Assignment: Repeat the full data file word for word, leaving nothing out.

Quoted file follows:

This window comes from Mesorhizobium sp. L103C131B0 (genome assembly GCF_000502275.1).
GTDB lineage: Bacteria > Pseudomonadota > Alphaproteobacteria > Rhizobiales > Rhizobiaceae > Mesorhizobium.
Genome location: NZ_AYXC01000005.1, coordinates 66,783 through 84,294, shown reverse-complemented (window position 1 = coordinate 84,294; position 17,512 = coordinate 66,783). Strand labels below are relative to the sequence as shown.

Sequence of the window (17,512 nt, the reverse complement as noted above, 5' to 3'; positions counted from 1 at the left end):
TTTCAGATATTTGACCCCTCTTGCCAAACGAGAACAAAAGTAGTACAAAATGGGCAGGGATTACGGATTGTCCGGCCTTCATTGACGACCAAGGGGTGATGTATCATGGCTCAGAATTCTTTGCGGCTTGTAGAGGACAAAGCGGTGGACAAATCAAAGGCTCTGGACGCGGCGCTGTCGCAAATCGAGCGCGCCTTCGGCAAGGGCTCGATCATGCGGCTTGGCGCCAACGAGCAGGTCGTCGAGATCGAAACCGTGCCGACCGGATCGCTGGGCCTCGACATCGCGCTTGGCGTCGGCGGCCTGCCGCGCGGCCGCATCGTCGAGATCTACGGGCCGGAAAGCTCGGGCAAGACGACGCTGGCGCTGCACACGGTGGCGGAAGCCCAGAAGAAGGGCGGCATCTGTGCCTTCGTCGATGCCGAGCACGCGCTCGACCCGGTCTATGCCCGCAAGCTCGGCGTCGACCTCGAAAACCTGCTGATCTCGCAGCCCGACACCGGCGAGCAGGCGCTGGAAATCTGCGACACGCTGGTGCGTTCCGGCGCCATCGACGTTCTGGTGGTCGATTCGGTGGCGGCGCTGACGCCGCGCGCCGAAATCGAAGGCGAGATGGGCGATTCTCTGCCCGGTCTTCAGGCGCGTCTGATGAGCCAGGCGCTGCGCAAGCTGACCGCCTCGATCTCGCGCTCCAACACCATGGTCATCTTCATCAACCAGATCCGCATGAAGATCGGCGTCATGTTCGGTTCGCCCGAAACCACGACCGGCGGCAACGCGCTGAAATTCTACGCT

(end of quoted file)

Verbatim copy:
This window comes from Mesorhizobium sp. L103C131B0 (genome assembly GCF_000502275.1).
GTDB lineage: Bacteria > Pseudomonadota > Alphaproteobacteria > Rhizobiales > Rhizobiaceae > Mesorhizobium.
Genome location: NZ_AYXC01000005.1, coordinates 66,783 through 84,294, shown reverse-complemented (window position 1 = coordinate 84,294; position 17,512 = coordinate 66,783). Strand labels below are relative to the sequence as shown.

Sequence of the window (17,512 nt, the reverse complement as noted above, 5' to 3'; positions counted from 1 at the left end):
TTTCAGATATTTGACCCCTCTTGCCAAACGAGAACAAAAGTAGTACAAAATGGGCAGGGATTACGGATTGTCCGGCCTTCATTGACGACCAAGGGGTGATGTATCATGGCTCAGAATTCTTTGCGGCTTGTAGAGGACAAAGCGGTGGACAAATCAAAGGCTCTGGACGCGGCGCTGTCGCAAATCGAGCGCGCCTTCGGCAAGGGCTCGATCATGCGGCTTGGCGCCAACGAGCAGGTCGTCGAGATCGAAACCGTGCCGACCGGATCGCTGGGCCTCGACATCGCGCTTGGCGTCGGCGGCCTGCCGCGCGGCCGCATCGTCGAGATCTACGGGCCGGAAAGCTCGGGCAAGACGACGCTGGCGCTGCACACGGTGGCGGAAGCCCAGAAGAAGGGCGGCATCTGTGCCTTCGTCGATGCCGAGCACGCGCTCGACCCGGTCTATGCCCGCAAGCTCGGCGTCGACCTCGAAAACCTGCTGATCTCGCAGCCCGACACCGGCGAGCAGGCGCTGGAAATCTGCGACACGCTGGTGCGTTCCGGCGCCATCGACGTTCTGGTGGTCGATTCGGTGGCGGCGCTGACGCCGCGCGCCGAAATCGAAGGCGAGATGGGCGATTCTCTGCCCGGTCTTCAGGCGCGTCTGATGAGCCAGGCGCTGCGCAAGCTGACCGCCTCGATCTCGCGCTCCAACACCATGGTCATCTTCATCAACCAGATCCGCATGAAGATCGGCGTCATGTTCGGTTCGCCCGAAACCACGACCGGCGGCAACGCGCTGAAATTCTACGCT